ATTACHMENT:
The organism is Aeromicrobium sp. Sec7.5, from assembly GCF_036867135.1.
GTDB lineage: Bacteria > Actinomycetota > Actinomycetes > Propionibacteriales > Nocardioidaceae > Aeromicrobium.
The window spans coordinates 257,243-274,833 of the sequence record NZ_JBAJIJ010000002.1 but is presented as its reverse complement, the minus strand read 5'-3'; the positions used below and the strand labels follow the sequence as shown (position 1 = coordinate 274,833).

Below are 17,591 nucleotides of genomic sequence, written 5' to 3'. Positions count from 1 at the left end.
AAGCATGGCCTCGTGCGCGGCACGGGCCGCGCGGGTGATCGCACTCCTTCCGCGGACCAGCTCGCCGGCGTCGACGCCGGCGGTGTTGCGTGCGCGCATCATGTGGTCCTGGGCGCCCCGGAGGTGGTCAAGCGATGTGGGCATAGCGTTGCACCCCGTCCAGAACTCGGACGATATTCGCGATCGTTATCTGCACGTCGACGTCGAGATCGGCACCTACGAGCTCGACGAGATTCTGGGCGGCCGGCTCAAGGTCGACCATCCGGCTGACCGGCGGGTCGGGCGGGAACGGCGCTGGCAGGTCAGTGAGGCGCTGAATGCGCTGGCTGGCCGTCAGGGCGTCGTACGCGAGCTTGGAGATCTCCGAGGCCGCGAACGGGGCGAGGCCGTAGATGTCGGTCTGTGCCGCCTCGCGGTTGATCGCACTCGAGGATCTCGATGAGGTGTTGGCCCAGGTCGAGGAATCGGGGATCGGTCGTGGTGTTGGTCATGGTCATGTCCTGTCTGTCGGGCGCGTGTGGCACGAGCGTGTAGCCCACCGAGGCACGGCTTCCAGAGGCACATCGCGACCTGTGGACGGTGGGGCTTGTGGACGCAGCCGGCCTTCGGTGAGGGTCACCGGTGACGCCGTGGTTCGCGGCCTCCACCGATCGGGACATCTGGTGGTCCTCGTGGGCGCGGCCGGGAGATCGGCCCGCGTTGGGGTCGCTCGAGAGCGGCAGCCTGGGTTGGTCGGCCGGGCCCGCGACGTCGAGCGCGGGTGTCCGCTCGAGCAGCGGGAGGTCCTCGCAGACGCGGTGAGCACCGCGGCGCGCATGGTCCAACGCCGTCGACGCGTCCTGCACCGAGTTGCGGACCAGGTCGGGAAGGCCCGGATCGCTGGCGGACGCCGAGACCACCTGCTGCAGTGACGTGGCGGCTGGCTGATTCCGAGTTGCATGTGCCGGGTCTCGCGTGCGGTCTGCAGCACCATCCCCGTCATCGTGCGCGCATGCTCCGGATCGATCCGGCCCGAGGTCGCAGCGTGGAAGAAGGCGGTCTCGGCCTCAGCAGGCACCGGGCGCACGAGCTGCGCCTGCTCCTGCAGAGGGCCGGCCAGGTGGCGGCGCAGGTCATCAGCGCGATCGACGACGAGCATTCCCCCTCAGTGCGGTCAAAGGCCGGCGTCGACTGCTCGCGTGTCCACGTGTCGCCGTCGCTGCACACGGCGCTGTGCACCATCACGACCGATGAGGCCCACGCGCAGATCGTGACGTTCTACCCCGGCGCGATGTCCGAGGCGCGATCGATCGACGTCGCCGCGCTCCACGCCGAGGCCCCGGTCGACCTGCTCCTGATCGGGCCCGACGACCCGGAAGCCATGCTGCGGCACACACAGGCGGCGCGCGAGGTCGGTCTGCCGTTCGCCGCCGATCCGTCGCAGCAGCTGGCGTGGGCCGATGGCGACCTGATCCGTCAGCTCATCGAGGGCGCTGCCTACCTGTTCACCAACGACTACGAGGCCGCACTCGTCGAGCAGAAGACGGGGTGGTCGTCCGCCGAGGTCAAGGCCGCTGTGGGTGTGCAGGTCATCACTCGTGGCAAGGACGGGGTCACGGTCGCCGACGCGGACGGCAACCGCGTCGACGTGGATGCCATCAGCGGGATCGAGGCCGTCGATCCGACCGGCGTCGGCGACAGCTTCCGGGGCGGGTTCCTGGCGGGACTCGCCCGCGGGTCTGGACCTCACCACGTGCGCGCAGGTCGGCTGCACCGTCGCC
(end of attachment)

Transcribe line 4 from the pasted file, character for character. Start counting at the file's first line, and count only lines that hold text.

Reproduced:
Below are 17,591 nucleotides of genomic sequence, written 5' to 3'. Positions count from 1 at the left end.